Learning Arabic native and non-native speakers
As many members ask many times for learning Arabic , there is arabic section in Damascus university and they teach the standard and the spoken language as student want .this is the address and contact person :
Ms Rahaf Ajouka
Tel: +963-(11)-2129494 (ext 55)
When in Damascus you should try to visit one of the many hammams (turkish baths).
It´s really a fun experience and it is sure to wash off any dust you might have a aquired in the desert.
The hammam is list here has "womens day" on tuesday and wedensday for any females wanting the hammam experience.
The opening hours are from 12 noon till 5pm.
Hammam Al Wad.
Below are a few books I recommend reading prior to a trip to Syria:
Syria - A Historical and Cultural Guide, by Warwick Ball
Damas - Miroir Brisé d'Un Orient Arabe (Éditions Autrement, Séries Monde)
Monuments of Syria - An Historical Guide, by Ross Burns
Syria - A Selection of Reports, by Carol Miller
Damascus - Hidden Treasures of the Old City, by Brigid Keenan (illustrated)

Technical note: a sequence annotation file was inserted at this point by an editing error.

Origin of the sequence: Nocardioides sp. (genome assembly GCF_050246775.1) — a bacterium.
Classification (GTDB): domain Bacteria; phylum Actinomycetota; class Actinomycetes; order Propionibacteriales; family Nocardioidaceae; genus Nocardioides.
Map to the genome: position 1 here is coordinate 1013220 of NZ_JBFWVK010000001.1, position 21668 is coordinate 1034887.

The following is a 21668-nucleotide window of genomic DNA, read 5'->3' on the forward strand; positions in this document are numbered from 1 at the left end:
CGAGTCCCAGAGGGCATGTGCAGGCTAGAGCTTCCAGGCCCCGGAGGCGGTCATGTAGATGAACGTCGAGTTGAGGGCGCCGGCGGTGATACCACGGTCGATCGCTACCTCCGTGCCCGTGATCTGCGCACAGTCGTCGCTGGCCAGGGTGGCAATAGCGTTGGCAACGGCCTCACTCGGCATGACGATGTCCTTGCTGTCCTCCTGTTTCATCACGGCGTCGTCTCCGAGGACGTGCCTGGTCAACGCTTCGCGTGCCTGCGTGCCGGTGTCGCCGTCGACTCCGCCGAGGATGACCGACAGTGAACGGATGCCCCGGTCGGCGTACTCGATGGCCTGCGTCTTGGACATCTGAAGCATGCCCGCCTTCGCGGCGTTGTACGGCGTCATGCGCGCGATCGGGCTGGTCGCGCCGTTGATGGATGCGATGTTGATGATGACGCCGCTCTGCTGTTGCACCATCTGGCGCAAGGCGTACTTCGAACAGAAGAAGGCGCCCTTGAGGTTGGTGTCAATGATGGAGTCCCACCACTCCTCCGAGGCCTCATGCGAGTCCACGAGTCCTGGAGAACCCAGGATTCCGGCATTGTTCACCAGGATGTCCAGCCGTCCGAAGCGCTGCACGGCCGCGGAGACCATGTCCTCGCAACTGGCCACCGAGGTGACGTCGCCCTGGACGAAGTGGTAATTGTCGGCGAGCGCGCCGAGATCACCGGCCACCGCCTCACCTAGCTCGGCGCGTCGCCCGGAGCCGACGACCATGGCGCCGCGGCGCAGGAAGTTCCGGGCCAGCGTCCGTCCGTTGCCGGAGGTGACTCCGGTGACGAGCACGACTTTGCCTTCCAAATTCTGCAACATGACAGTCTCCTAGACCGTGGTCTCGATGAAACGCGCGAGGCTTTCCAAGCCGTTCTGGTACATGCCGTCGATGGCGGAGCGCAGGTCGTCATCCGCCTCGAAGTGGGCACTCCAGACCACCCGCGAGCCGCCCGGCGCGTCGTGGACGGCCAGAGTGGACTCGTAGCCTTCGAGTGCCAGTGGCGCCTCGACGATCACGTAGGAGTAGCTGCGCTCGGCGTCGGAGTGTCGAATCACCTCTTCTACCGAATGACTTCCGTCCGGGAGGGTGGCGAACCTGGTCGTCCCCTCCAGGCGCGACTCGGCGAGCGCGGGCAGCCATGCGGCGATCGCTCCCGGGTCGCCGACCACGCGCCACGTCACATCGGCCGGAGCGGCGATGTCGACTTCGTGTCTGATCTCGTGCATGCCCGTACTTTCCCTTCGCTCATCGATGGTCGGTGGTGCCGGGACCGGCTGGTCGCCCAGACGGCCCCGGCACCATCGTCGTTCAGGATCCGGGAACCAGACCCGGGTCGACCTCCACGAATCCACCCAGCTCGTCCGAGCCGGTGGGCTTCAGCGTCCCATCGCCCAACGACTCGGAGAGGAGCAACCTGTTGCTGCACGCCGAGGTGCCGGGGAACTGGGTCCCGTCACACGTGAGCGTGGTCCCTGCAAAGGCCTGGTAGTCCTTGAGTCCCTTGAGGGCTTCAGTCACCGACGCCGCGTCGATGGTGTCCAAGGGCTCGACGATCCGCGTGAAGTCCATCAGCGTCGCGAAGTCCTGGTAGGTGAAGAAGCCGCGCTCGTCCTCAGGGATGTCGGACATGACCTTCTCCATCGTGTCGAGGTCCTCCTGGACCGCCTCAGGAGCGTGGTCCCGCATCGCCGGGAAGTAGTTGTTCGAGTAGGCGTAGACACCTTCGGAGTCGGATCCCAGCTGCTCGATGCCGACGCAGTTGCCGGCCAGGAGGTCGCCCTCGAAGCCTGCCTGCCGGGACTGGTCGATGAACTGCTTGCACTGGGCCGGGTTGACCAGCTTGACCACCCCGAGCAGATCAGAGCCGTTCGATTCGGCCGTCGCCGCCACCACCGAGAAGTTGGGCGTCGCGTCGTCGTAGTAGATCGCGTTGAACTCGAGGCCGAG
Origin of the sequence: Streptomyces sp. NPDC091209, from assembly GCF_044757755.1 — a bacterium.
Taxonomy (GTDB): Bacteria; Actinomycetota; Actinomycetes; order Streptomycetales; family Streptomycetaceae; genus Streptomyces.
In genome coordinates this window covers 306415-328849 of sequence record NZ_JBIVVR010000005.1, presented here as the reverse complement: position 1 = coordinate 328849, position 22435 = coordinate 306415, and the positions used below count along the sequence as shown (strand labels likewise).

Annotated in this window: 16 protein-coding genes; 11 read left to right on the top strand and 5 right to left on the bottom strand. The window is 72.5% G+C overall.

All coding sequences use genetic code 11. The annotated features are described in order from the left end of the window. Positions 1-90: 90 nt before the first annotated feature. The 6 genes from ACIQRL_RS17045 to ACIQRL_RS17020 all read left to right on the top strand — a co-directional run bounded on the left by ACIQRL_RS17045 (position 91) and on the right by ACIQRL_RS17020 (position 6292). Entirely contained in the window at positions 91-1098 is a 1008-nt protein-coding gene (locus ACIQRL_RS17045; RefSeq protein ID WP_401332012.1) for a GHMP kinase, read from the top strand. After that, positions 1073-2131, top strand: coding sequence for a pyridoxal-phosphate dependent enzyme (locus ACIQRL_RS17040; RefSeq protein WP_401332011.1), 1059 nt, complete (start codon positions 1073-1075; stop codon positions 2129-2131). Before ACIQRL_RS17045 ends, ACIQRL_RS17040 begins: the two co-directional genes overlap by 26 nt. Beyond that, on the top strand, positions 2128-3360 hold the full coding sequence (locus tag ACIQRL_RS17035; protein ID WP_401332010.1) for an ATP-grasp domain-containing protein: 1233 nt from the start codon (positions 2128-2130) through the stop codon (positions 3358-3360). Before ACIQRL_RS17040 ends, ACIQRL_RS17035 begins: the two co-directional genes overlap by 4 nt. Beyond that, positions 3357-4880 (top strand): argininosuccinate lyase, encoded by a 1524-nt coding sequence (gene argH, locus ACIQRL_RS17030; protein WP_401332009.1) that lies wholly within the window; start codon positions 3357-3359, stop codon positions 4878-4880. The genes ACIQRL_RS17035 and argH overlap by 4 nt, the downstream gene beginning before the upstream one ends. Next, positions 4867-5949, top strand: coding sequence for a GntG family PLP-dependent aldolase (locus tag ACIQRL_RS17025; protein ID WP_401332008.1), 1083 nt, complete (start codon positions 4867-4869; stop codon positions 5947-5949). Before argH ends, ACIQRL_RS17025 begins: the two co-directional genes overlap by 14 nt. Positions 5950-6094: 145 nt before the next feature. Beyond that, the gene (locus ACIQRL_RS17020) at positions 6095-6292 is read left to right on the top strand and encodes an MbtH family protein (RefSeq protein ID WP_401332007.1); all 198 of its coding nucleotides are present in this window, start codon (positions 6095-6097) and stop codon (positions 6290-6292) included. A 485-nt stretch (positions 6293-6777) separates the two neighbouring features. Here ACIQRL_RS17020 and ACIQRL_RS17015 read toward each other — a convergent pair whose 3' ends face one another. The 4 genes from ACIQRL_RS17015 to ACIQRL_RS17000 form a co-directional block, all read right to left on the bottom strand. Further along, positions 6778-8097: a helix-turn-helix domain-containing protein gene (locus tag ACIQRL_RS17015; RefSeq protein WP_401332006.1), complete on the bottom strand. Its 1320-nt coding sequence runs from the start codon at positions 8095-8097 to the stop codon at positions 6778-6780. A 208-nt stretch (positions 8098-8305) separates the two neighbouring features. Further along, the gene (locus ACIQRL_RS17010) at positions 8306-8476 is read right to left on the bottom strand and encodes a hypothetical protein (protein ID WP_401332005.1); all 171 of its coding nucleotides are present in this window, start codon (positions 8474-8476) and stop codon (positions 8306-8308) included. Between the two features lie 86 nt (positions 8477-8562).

Damascus - A History, by Ross Burns (a detailed historical account, recommended only for those passionate about the details)
Rome in the East, The Transformation of an Empire, by Warwick Ball
There are many landmarks to help the visitor in the center of the city, despite all the works that are going on. The avenue Shukry Kouwatly ends at a sort of esplanade , crowded with taxis an d buses. From here, on the right, the boulevard al Jabry begins (general post office, railway station); on the left is the boulevard Port Saïd, which becomes the boulevard du 29 Mai, ending at the place du 17 April, facing the imposing marble colonnade of the Central Bank. These wide boulevards are lined with restaurants, cinemas, the monument to the glory of the Syrian peasant (Mydan Youssef al Azmeh), the Mouhafazah, or town hall, the city Tourist Information International Bureau, and commercial buildings of many kinds (for example, high-quality jewelers). If, leaving the boulevards, we take one of the streets continuing the avenue Shukry Kouwatly to the east, we arrive at Sahat al Shoufhada'a ("the square of the Martyrs"), still commonly known as place Marjeh. This square is easily recognized by a curious bronze colonnade wreathed in electric cables. This monument was erected to commemorate the opening of first telegraphic link in the Middle East - the line between Damascus and Medina.
Souk Saroujah, north of the...
Souk Saroujah, north of the old city is usually free of tourists, apart from the area around the Al-Haramain Hotel. It is an old quarter and stretches both sides of a busy 'motorway'. There are a couple of museums hidden in here, which I didn't find until my last day, and unfortunately they were shut!